How to Сonnect MikroTik to Cisco VPN

Anton Demenev

Anton Demenev

IT copywriter


20 Nov 2016

Reading time:

20 Nov 2016

One of our recent projects required connecting a MikroTik-based office gateway to a client’s Cisco VPN. That task is just a click-away if you have access to a Cisco console or if you can create a support ticket for asking to change or debug VPN settings. We started with only a group name, a group password, and user credentials, which turned the issue into a true challenge. So, if you are in the same situation and cannot check logs or follow official guidelines, check out our solution.

Cisco VPN: Problem overview

By default, a MikroTik RouterBOARD with firmware older than version 5.0 offers an IPsec VPN interface and settings, but Cisco’s proprietory VPN is a modified IPsec, so we were dealing with two incompatible protocols.

Note: This method works only on RouterBOARDs with at least 16 MB of available RAM, the more — the better.

What you need

  • RouterOS with the Metrouter package or KVM;
  • OpenWrt for MIPS arch with MikroTik kernel patches (or KVM, if you have an x86 board).


After you load an image to router memory, import the image following instructions.

Import image:

[admin@MikroTik] >/metarouter> import-image file-name=openwrt-mr-mips-rootfs.tgz memory-size=16 enabled=no

Create an interface for a virtual machine:

[admin@MikroTik] >/metarouter interface> add dynamic-bridge=bridge-local type=dynamic virtual-machine=mr3

Note: OpenWrt provides a DHCP server by default. If you feel that your client might get an incorrect IP, you should block the interface’s MAC address using a firewall while you are configuring.

Begin with:

[admin@MikroTik] >/metarouter> enable mr3

Connect to the console and change the default settings:

[admin@MikroTik] >/metarouter> console mr3

Press Enter to activate this console.

You will see:

BusyBox v1.16.1 (2010-04-13 10:25:42 EEST) built-in shell (ash)

Enter “Help” for a list of built-in commands.

You will see:

_______                    ________       __
|       |.—–.—–.—–.|  |  |  |.—-.|  |_
|   –   ||  _  | -__|     ||  |  | ||    _||   _|
|_______||  __|_____|__|__||________||__| |____|
|__| W I R E L E S S F R E E D O M
KAMIKAZE (bleeding edge, r20828) ——————
* 10 oz Vodka Shake well with ice and strain
* 10 oz Triple sec Pour mixture into 10 shot glasses
* 10 oz lime juice Add and enjoy!
device eth0 entered promiscuous mode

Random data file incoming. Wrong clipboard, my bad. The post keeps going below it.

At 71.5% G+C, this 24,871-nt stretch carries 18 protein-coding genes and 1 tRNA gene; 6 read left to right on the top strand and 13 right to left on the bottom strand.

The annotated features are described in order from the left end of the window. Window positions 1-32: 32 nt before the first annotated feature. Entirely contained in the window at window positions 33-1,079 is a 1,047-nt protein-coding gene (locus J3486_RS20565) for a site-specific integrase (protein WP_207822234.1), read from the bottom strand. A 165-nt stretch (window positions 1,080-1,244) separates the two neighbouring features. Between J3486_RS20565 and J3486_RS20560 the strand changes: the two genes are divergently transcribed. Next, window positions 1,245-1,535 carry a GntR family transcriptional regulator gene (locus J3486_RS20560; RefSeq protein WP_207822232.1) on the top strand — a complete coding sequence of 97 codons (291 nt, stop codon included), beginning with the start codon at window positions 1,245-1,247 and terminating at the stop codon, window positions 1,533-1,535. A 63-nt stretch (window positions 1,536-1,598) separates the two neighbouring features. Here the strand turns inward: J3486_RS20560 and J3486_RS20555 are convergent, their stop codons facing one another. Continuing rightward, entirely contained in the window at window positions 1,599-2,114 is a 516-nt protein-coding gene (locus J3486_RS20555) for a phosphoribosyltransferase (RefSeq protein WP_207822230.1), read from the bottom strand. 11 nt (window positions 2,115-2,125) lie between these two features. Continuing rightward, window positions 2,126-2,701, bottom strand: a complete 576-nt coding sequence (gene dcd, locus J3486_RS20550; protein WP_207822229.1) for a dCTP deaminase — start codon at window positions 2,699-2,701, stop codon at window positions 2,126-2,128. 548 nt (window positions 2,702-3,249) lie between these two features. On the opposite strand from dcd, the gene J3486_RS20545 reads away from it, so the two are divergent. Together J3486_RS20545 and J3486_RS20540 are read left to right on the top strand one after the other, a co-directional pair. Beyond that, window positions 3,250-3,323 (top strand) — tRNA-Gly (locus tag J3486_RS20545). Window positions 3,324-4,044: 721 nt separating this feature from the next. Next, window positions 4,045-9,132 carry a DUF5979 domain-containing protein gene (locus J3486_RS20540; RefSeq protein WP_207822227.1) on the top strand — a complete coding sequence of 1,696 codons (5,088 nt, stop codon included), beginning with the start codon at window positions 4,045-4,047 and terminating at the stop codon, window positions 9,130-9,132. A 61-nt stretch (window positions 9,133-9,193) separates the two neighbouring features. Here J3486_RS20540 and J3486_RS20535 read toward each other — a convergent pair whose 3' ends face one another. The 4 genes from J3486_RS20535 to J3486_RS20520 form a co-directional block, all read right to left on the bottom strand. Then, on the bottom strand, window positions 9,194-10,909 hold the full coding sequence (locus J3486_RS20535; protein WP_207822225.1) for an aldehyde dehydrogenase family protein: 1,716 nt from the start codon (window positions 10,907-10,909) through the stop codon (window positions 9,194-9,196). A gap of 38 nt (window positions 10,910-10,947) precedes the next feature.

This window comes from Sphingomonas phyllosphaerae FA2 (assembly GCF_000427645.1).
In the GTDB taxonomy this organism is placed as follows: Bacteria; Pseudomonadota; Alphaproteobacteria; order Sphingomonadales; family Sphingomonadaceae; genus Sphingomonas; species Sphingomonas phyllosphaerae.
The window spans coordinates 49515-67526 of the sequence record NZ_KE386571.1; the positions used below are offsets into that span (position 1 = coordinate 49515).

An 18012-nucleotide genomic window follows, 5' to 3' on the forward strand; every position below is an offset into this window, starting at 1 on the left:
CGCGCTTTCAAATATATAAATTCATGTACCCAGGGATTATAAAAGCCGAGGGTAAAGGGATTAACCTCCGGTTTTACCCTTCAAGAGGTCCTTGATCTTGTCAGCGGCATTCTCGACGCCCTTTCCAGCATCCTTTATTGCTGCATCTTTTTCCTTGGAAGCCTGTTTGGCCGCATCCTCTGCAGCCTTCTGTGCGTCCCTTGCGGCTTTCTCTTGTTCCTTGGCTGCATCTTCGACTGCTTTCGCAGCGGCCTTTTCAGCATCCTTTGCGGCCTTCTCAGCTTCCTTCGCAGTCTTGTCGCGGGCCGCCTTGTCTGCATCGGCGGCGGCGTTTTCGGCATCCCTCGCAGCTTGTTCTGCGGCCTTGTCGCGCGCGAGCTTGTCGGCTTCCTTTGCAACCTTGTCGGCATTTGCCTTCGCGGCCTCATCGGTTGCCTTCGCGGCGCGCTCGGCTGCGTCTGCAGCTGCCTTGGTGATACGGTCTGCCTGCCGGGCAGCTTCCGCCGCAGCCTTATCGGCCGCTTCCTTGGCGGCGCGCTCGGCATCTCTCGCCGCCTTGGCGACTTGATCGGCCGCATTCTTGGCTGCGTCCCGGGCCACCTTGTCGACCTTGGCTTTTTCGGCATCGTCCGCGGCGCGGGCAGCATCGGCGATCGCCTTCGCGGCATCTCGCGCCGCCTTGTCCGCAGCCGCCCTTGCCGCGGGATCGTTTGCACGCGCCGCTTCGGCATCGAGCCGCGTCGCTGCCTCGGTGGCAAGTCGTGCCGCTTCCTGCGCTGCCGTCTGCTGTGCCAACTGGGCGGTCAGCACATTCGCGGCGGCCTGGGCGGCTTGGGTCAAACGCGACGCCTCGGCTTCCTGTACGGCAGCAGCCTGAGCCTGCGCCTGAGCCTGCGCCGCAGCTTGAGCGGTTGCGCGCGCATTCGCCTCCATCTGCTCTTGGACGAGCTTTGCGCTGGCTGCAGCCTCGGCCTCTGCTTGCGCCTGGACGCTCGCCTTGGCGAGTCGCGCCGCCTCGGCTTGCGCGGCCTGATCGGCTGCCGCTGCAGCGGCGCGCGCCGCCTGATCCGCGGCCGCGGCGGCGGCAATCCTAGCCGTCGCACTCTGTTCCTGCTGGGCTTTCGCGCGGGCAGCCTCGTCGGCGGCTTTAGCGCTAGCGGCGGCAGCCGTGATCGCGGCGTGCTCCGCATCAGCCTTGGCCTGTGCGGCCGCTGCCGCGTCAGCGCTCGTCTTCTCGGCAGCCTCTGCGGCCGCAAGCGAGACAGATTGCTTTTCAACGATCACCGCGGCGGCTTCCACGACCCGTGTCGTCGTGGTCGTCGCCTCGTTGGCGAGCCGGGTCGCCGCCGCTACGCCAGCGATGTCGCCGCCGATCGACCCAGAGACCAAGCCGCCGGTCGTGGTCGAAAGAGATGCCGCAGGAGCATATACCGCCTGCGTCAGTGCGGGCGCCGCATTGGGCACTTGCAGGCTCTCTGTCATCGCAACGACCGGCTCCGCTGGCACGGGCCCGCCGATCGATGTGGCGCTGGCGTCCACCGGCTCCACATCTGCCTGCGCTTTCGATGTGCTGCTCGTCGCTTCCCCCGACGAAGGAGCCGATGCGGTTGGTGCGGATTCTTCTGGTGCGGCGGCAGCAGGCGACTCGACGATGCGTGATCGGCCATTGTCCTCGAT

br-lan: port 1(eth0) entering forwarding state
root@OpenWrt:/# PPP generic driver version 2.4.2
ip_tables: (C) 2000-2006 Netfilter Core Team
NET: Registered protocol family 24
nf_conntrack version 0.5.0 (256 buckets, 1024 max)

root@OpenWrt:~# vi /etc/config/network

Change default values to dhcp or your static ip.

config interface lan 
option ifname eth0 
option type bridge 
option proto dhcp 
option peerdns 1

After disabling the DHCP server:

root@OpenWrt:~# vi /etc/config/dhcp
config dhcp br-lan 
option interface br-lan 
option ignore 1

Save and restart Dnsmasq:

root@OpenWrt:~# /etc/init.d/dnsmasq restart

Switch off MikroTik firewall rule for the metarouter interface (if you have blocked it previously) and restart network on OpenWrt:

root@OpenWrt:~# /etc/init.d/network restart

Check network address:

root@OpenWrt:~# ifconfig br-lan

br-lan Link encap:Ethernet HWaddr 08:00:27:7A:C3:C0
inet addr: Bcast: Mask:
RX packets:3014430 errors:0 dropped:477823 overruns:0 frame:0
TX packets:31940 errors:0 dropped:0 overruns:0 carrier:0
collisions:0 txqueuelen:0
RX bytes:401676602 (383.0 MiB) TX bytes:4923172 (4.6 MiB)

If interface has assigned the right IP address, go to next step.

Change the package repo URL and install the VPNC package:

root@OpenWrt:~# vi /etc/opkg.conf
src snapshots http://rnd.rajven.net/openwrt/mikrotik/metarouter/mr-mips/packages 
dest root/ 
dest ram/tmp 
lists_dir ext /var/opkg-lists 
option overlay_root/overlay

Save and install the package:

#opkg update && opkg install vpnc


root@OpenWrt:~# vi /etc/vpnc/default.conf 
IPSec gateway <your-vpn-addr> 
IPSec ID <Group name> 
IPSec secret <Group password> 
Xauth username <Username> 
Xauth password <Userpassword>

Save and start:

root@OpenWrt:~# vpnc

Check results:

root@OpenWrt:~# ifconfig

tun0 Link encap:UNSPEC HWaddr 00-00-00-00-00-00-00-00-00-00-00-00-00-00-00-00
inet addr:<ip> P-t-P:<ip> Mask:
RX packets:2661 errors:0 dropped:0 overruns:0 frame:0
TX packets:2053 errors:0 dropped:0 overruns:0 carrier:0
collisions:0 txqueuelen:500
RX bytes:2573037 (2.4 MiB) TX bytes:374920 (366.1 KiB)

Add the route to a remote network on the RouterOS. I added all the routes that the VPN client received.

Use these routes on Openwrt:

root@OpenWrt:~# ip ro | grep tun0 dev tun0 scope link dev tun0 scope link

On Mikrotik:

[admin@MikroTik] >/ip route add dst-address= gateway=<virtual-machine-ip> distance=1 type=unicast

And repeat this procedure for every route.

Additionally, you can add a monitoring script on Cron, which pings the remote network and restarts the connection, if packets become lost:

root@OpenWrt:~# vi /root/bin/vpn-check.sh 
# Restart VPNC if both of the specified hosts on the command line are unavailable 
interface="$(ifconfig | grep tun | awk '{ print $1 }')" 
echo ${interface} 
<p>if ! [ $(ping -q -c 1 ${1} 2>&1 | grep "1 packets received" | sed "s/.*\(1\) packets received.*/\1/") ] || ! [ ${interface} == 'tun0' ];<br> then<br> echo Not alive $1, restarting VPNC<br> /etc/init.d/vpnc stop<br> sleep 5<br> /etc/init.d/vpnc start<br> else<br> echo Alive $1<br> fi</p>

On Cron:

root@OpenWrt:~# crontab -l 
*/5 * * * * /root/bin/vpn-check.sh <remote-server-addr>




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